That same year, a collection of scientists assembled by the United Nations — known as the Intergovernmental Panel on Climate Change — delivered much the same message, warning pointedly of rising seas and threats to biodiversity. Four years later, world leaders meeting in Rio de Janeiro signed a landmark agreement to stabilize “greenhouse gas concentrations in the atmosphere at a level that would prevent dangerous anthropogenic interference with the climate system.”

We knew, three decades ago, about global warming and its consequences. We suspected, even then, that the potentially catastrophic future forecast in the IPCC’s latest report, released Monday — a report U.N. Secretary-General António Guterres called a “code red for humanity” — could well come to pass.

What have we done with that knowledge? Very little, for lots of reasons. Timid leaders, feckless legislatures. Interminable arguments between rich and poor nations over who bears responsibility. Well-financed disinformation campaigns from big polluters like Exxon Mobil. On a purely human level, there’s the reluctance of people living worry-free in the here and now to make the investments and sacrifices necessary to protect future generations.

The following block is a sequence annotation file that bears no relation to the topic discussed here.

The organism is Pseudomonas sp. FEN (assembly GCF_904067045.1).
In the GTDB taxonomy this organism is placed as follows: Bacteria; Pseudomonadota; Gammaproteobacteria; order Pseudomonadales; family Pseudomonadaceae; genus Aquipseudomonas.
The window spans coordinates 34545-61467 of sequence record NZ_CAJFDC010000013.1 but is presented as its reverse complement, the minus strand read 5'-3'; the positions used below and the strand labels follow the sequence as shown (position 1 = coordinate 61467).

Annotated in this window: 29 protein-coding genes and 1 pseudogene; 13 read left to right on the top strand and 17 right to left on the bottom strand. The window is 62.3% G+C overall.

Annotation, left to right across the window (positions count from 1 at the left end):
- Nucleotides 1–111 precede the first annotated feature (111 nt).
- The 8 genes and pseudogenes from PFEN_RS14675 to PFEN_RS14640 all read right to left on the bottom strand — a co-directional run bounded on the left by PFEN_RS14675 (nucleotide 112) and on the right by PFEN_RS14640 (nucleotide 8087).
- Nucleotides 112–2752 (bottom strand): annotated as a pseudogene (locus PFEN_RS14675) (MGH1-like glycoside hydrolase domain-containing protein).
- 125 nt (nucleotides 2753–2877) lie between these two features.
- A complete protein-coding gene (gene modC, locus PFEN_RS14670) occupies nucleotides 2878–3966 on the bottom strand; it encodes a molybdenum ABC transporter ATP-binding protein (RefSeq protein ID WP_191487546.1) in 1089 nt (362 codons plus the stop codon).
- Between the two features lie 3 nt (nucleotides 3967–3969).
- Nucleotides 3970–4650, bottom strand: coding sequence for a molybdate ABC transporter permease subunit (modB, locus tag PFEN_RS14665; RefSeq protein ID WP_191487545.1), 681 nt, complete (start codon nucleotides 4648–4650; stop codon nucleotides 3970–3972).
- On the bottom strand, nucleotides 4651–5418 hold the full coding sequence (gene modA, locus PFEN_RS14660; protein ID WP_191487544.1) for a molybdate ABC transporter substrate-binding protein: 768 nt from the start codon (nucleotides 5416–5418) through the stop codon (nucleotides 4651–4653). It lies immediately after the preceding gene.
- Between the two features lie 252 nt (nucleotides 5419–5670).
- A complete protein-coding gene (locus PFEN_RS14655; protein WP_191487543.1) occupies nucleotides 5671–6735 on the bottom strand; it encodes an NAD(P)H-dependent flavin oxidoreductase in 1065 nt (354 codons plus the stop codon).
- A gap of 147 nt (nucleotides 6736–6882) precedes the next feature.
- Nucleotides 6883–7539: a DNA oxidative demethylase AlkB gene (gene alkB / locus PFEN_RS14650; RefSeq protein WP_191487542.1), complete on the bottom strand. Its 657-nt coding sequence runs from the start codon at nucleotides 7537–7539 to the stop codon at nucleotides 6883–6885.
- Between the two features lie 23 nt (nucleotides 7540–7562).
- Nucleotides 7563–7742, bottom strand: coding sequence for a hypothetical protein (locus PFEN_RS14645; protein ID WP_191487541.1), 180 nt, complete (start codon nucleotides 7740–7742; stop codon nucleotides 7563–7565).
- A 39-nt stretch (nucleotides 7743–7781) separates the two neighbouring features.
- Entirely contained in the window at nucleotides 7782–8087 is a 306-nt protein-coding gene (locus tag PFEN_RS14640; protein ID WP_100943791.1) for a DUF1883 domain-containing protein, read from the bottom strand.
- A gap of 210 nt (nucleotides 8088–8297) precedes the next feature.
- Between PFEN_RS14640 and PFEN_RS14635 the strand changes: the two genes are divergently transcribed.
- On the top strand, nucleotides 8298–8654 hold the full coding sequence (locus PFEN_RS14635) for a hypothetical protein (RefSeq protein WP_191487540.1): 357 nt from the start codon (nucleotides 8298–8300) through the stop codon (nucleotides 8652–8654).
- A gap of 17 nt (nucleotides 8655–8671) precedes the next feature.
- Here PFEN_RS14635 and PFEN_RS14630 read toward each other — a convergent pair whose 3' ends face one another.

All in all, the past 30 years have been a colossal series of missed opportunities. Good ideas squandered. Time lost. The performance of the United States, historically the world’s biggest emitter of greenhouse gases (China is now the biggest annual emitter) and therefore presumed leader of any effort to confront the problem, has been particularly disheartening.

President George H.W. Bush, having boldly promised to counter the “greenhouse effect” with what he called “the White House effect,” had to be dragged kicking and screaming to the Rio conference, where he made sure that the treaty signed there had no real teeth. Similarly blinded by fossil fuel interests and worried that the United States was being asked to carry a disproportionate share of the burden, Congress in 1997 refused to even consider, much less ratify, the agreement worked out by Vice President Al Gore in Kyoto, Japan, to reduce emissions from industrialized nations.